If on a winter's night a traveler
Innocence Quotes Page 1
How we cite our quotes:
"I would like to swim against the stream of time: I would like to erase the consequences of certain events and restore an initial condition. But every moment of my life brings with it an accumulation of new facts, and each of these new facts brings with it its consequences; so the more I seek to return to the zero moment from which I set out, the further I move away from it." (2.10)
The speaker of If on a winter's night a traveler makes a direct statement on his relationship to time and how he wishes he could change it. He'd love to get back to some new beginning, but this is impossible for him, since every attempt to do so just piles up a bunch of new history, changing him and his situation.
It's kind of like what Heraclitus meant when he said you can't step into the same river twice (we all know that reference, right?). Also, the speaker leaves traces in the book even as he wonders about these things; after all, he's also accumulating more and more black ink as your reading eyes move across the page. In this early passage, Calvino gives us a taste of the desire for innocence that he will explore more thoroughly in characters like Ludmilla and Mr. Cavedagna.
"When I got here my first thought was: Maybe I achieved such an effort with my thoughts that time has made a complete revolution; here I am at the station from which I left on my first journey, it has remained as it was then, without any change." (2.35)
The man tries to explain to Madame Marne in the station that he wishes he could make clocks "run backward," or that he could suddenly go back in time and relive his life from the beginning. (Maybe all he really needs is a Ford Delorean and a Flux Capacitor.) Why does he want all this? Because he can't bear to lose out on all of the potential things he could have done with his life, like maybe date Madame Marne when he and she were younger and more beautiful. It's this love of pure potential that makes the man want to go back in time; and this innocent desire for pure potential in how a story might unfold is exactly what Calvino is trying to provoke in you by giving you only the beginnings of novels. For Calvino, this innocent love of potential makes for ideal reading, and this book's major goal is to teach you this kind of reading.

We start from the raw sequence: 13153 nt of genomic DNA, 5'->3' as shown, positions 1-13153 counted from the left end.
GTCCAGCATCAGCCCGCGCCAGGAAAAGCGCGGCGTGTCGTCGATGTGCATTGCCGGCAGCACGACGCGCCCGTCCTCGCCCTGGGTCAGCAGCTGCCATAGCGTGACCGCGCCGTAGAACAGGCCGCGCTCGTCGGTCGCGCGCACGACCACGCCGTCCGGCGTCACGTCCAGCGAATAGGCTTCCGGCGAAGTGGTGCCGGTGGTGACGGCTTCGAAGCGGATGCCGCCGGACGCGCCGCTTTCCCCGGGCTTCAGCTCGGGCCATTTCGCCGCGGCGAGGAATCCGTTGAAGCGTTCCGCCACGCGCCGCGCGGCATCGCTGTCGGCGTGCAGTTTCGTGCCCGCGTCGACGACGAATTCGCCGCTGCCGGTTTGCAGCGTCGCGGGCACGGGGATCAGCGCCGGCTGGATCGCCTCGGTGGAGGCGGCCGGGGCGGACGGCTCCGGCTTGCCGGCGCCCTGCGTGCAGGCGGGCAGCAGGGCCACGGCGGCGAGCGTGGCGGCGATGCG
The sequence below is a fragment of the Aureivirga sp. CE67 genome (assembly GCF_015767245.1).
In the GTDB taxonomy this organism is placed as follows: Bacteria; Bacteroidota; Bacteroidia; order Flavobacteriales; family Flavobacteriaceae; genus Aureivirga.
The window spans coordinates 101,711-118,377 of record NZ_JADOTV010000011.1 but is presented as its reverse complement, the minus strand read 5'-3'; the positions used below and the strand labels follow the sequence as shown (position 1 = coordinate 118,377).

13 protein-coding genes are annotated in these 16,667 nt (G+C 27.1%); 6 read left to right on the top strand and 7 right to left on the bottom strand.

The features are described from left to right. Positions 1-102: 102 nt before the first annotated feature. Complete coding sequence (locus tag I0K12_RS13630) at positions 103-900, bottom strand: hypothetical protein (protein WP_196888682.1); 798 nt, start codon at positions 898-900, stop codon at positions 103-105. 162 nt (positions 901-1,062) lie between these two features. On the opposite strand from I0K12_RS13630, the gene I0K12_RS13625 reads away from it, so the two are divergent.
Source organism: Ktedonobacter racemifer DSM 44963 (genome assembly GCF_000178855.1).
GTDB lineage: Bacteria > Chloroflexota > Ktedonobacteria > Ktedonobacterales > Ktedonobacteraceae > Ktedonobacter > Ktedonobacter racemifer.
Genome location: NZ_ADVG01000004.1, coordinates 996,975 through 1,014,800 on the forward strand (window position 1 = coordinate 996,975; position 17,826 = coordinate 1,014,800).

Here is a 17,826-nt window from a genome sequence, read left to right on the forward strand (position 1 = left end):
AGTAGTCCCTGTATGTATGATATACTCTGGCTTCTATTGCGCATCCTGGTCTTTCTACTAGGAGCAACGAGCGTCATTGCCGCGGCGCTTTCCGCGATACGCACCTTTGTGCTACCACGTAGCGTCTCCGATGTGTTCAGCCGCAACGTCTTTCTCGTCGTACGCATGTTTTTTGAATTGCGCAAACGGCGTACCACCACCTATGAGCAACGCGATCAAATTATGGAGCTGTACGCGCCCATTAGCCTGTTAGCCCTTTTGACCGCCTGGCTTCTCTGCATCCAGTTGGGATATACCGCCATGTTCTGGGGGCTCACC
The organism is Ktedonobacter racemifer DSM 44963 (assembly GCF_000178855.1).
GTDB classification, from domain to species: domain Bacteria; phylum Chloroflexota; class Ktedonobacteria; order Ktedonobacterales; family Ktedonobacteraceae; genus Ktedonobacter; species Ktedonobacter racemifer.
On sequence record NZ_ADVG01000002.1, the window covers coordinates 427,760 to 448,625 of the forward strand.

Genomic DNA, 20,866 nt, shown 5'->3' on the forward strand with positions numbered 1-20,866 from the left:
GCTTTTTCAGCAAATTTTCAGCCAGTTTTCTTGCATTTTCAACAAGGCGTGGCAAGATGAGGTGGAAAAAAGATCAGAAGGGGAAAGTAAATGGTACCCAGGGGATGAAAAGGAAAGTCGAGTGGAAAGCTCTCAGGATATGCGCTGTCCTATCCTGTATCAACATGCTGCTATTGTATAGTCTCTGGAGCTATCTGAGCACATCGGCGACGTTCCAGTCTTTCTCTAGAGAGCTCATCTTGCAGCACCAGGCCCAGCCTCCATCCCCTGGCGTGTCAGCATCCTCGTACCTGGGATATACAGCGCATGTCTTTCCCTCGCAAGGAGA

Irnerio's eyes have broad, pale, flickering pupils; they seem eyes that miss nothing, like those of a native of the forest, devoted to hunting and gathering. (5.61)
Ludmilla's innocence is what makes her Calvino's ideal reader, right? But in this passage, you have to wonder if Irnerio is even more innocent than she is. After all, Irnerio avoids reader expectations altogether by teaching himself not to read. In the description Calvino gives here, it seems as if Irnerio has gone beyond innocence and reached a state of wildness, like a "native of the forest." The mention of hunting and gathering specifically refers to a stage of human culture that came before the invention of reading and writing. Calvino uses Irnerio to help his readers stay in touch with the fact that there is a limit to language, and that in order to keep an open mind to reading, we should always keep this limit in mind.